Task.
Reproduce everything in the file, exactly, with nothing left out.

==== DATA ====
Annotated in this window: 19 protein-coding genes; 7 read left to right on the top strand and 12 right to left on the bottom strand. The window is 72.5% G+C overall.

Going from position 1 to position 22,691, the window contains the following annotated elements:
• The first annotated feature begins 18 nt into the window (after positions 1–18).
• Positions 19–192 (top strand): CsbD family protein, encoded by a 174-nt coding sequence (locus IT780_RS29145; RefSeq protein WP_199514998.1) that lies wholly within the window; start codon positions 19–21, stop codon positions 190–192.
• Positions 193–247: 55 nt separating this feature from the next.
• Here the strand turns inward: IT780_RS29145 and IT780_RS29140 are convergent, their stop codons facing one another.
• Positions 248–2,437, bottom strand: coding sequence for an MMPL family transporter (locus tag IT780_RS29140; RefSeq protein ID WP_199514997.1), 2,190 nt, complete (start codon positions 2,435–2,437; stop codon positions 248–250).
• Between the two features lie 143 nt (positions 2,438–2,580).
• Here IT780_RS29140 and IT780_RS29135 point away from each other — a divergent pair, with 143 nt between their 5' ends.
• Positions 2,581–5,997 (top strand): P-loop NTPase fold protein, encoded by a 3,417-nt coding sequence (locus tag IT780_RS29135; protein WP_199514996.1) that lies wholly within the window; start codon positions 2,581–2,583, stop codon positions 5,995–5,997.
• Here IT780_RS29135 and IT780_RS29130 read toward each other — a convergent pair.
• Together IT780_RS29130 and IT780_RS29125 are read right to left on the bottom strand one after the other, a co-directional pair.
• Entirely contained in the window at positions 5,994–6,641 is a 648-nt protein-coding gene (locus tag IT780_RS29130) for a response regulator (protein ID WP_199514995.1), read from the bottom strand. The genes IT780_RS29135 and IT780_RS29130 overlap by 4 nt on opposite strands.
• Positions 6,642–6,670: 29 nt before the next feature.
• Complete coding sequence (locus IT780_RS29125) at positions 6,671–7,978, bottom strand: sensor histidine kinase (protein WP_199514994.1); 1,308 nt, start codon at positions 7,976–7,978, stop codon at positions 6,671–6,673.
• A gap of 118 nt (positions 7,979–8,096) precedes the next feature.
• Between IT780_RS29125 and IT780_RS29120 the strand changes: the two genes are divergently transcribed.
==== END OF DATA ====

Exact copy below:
Annotated in this window: 19 protein-coding genes; 7 read left to right on the top strand and 12 right to left on the bottom strand. The window is 72.5% G+C overall.

Going from position 1 to position 22,691, the window contains the following annotated elements:
• The first annotated feature begins 18 nt into the window (after positions 1–18).
• Positions 19–192 (top strand): CsbD family protein, encoded by a 174-nt coding sequence (locus IT780_RS29145; RefSeq protein WP_199514998.1) that lies wholly within the window; start codon positions 19–21, stop codon positions 190–192.
• Positions 193–247: 55 nt separating this feature from the next.
• Here the strand turns inward: IT780_RS29145 and IT780_RS29140 are convergent, their stop codons facing one another.
• Positions 248–2,437, bottom strand: coding sequence for an MMPL family transporter (locus tag IT780_RS29140; RefSeq protein ID WP_199514997.1), 2,190 nt, complete (start codon positions 2,435–2,437; stop codon positions 248–250).
• Between the two features lie 143 nt (positions 2,438–2,580).
• Here IT780_RS29140 and IT780_RS29135 point away from each other — a divergent pair, with 143 nt between their 5' ends.
• Positions 2,581–5,997 (top strand): P-loop NTPase fold protein, encoded by a 3,417-nt coding sequence (locus tag IT780_RS29135; protein WP_199514996.1) that lies wholly within the window; start codon positions 2,581–2,583, stop codon positions 5,995–5,997.
• Here IT780_RS29135 and IT780_RS29130 read toward each other — a convergent pair.
• Together IT780_RS29130 and IT780_RS29125 are read right to left on the bottom strand one after the other, a co-directional pair.
• Entirely contained in the window at positions 5,994–6,641 is a 648-nt protein-coding gene (locus tag IT780_RS29130) for a response regulator (protein ID WP_199514995.1), read from the bottom strand. The genes IT780_RS29135 and IT780_RS29130 overlap by 4 nt on opposite strands.
• Positions 6,642–6,670: 29 nt before the next feature.
• Complete coding sequence (locus IT780_RS29125) at positions 6,671–7,978, bottom strand: sensor histidine kinase (protein WP_199514994.1); 1,308 nt, start codon at positions 7,976–7,978, stop codon at positions 6,671–6,673.
• A gap of 118 nt (positions 7,979–8,096) precedes the next feature.
• Between IT780_RS29125 and IT780_RS29120 the strand changes: the two genes are divergently transcribed.